Don’t Tell Me What I Can’t Do in #Harriet

There’s a great scene in Kasi Lemmon’s biopic of Harriet Tubman where our hero (Cynthia Erivo) decides to cross into freedom for the first time…alone…on foot…into a sun-drenched rolling field of wilderness. She pauses for a moment, and to the modern eye seems to be framing her hands to take a picture of the sunlight, but then you realize Harriet is reaching for it…to pull it in and wrap over her, like a shawl. Erivo’s eyes and facial expression, the simple framing of the scene, speak multitudes about what drove Tubman to do what she did against all odds, over and over again, leading slaves across the Underground Railroad into freedom. She wanted everyone to get a chance to touch that sunlight and wrap themselves in it…or die trying.

There are little specks of vibrant light like this poking through the otherwise straightforward film, giving us hints of the director who wowed us with her debut, Eve’s Bayou, all those years ago, and paint the lead character in heroic wonder. Harriet prays to God at a mythic-sized old tree, ponders a grasshopper on a blade of grass when awaking in a field, grabs at the sunlight. Her visions (historically accurate, as it is widely thought that a childhood head injury lead to recurring epileptic-like seizures which Tubman herself interpreted as visions from God) lay out her path and provide her with the fortitude to march on no matter what obstacles came her way. Many a fool was proven wrong after telling Harriet Tubman what she couldn’t…shouldn’t do.

The screenplay posits the film as a kind of historical superhero origin story while following the tropes of many slavery-era biopics. Some might wish for a little more visual bravura or deeper dives into complex internal character conflicts, but aren’t the facts of Harriet Tubman’s life amazing enough on their own? Sometimes the straight path is the right one to take, and Cynthia Erivo’s passionate performance is enough to carry the film even when the screenplay (which, of course, takes its own artistic license, especially with the fictional characters who were amalgamations of attitudes and people of the time) fails her.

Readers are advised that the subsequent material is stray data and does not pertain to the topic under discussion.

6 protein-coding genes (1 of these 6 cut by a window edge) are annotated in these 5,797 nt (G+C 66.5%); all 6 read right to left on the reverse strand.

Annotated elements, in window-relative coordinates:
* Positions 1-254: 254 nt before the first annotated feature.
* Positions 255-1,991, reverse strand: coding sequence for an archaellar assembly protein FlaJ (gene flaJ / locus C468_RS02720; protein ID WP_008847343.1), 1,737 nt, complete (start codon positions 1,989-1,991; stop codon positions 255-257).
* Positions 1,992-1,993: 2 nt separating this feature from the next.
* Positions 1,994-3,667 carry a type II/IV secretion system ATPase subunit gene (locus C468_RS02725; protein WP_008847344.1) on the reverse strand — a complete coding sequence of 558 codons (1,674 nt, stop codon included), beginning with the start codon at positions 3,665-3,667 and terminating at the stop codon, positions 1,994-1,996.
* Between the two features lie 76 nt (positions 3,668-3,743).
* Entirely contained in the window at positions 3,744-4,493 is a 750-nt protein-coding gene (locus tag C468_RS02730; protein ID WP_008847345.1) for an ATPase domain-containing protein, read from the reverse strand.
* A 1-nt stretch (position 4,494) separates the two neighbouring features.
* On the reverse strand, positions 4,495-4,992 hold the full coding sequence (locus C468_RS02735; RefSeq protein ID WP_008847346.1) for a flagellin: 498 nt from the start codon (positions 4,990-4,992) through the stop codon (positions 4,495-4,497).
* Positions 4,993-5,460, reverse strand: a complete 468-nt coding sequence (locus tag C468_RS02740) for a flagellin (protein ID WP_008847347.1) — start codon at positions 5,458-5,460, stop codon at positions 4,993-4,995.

Despite the trappings of sticking mostly to the classic mold, Harriet is a rousing but intimate epic, Lemmon’s best since Eve’s Bayou, and anchored by Cynthia Erivo’s bold portrayal of a real American hero. It’s an ever-timely reminder of the importance of taking action against evil rather than waiting idly by hoping for it to pass, and should sit comfortably as an enlightened piece of entertainment in high school history classes for years to come.

Written by D. H. Schleicher

For follow up, check out the Variety article on what drove Kasi Lemmons to direct Harriet.

I Love You to the Moon and Back in First Man

There’s something sad at the core of Damien Chazelle’s historical hero epic, First Man, and it’s not just star Ryan Gosling’s dreamy pale blue eyes that look up longingly at the moon or the melancholy tones of Justin Hurwitz’s musical motifs punctuating the film’s sorrowful and soulful meditative moments.  The film is constructed like a visual and aural tone poem, swinging from moments of breathless action and wonder to lyrical interludes of domestic intimacy, all shadowed by tragedy.

The opening moments where we are smack dab in the thick of a test flight thrusting Neil Armstong above the earth’s atmosphere are among the most thrilling I’ve felt since Dunkirk, all sound and fury and rattling nuts and bolts and creaking ship hulls.  But when not relishing in the “in the moment” nitty-gritty details of how we got to the moon, the filmmakers take a huge gamble by positing (with some poetic license) that the primary motive behind Neil Armstrong’s push to the be the first man on the moon was perhaps grief – namely finding a way to process the death of his two-year old daughter, but also the grief over the astronauts who lost their lives in earlier failed missions. It worked for this viewer (and new dad) but it makes for a surprisingly somber tale colored with a psychological complexity I was not expecting.

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